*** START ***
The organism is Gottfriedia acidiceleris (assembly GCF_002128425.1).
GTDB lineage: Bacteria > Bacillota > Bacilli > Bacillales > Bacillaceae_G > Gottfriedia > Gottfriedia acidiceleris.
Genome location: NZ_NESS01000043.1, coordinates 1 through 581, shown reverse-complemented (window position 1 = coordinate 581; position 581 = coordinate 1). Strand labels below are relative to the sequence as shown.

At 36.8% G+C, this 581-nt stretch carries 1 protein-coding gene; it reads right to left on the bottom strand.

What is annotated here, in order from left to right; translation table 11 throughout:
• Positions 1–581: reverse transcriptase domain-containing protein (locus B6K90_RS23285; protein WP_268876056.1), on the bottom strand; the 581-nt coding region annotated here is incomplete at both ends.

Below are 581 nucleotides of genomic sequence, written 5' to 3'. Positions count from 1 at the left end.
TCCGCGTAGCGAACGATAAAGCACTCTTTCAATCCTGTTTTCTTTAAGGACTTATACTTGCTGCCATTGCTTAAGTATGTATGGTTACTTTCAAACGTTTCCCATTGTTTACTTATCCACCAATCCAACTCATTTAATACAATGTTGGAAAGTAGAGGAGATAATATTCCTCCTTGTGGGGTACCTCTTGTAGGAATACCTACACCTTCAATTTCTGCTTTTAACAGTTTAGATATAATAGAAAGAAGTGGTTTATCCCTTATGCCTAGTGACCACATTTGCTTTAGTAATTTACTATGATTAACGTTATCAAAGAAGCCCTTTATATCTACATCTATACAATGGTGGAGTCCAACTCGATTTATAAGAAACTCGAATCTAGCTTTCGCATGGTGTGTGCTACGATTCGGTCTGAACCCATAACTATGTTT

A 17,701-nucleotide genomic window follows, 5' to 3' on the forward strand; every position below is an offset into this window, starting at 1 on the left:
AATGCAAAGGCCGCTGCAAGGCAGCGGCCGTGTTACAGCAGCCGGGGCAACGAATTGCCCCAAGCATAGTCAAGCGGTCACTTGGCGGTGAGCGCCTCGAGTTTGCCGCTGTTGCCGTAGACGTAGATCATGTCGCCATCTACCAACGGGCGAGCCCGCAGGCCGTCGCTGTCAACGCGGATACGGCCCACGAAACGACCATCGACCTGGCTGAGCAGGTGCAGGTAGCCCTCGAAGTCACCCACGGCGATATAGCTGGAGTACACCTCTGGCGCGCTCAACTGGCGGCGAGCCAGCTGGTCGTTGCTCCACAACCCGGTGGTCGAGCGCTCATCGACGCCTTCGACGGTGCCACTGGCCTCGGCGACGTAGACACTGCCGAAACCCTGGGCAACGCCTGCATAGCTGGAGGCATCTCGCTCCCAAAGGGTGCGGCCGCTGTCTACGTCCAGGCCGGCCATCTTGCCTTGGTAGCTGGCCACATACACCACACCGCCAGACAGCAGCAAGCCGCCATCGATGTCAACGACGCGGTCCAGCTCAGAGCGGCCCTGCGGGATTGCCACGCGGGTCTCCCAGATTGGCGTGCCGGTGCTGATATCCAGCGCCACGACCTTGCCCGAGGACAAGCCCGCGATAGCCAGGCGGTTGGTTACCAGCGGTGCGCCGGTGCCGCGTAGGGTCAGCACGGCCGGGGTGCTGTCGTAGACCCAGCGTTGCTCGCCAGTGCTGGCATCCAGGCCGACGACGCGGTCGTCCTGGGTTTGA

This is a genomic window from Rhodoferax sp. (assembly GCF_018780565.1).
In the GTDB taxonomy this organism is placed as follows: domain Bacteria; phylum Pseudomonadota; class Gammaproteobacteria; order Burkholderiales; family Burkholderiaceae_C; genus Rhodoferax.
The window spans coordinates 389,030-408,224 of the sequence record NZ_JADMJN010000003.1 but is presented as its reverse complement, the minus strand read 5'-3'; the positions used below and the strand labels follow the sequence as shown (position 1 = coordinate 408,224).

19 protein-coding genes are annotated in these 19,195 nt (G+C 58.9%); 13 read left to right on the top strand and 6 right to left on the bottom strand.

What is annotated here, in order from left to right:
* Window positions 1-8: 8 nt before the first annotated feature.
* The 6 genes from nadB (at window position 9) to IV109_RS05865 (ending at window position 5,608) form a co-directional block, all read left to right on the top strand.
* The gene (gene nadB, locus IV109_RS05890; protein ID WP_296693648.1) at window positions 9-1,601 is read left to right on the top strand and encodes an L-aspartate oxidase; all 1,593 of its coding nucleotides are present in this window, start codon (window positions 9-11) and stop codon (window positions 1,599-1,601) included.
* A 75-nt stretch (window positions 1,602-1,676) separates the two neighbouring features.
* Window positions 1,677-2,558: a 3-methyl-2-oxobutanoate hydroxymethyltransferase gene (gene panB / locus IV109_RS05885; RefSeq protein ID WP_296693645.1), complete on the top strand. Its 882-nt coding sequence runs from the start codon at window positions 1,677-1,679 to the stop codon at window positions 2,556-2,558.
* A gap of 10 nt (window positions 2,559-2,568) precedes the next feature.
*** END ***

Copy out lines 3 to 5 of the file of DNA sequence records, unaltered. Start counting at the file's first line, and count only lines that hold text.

Genome location: NZ_NESS01000043.1, coordinates 1 through 581, shown reverse-complemented (window position 1 = coordinate 581; position 581 = coordinate 1). Strand labels below are relative to the sequence as shown.

At 36.8% G+C, this 581-nt stretch carries 1 protein-coding gene; it reads right to left on the bottom strand.

What is annotated here, in order from left to right; translation table 11 throughout: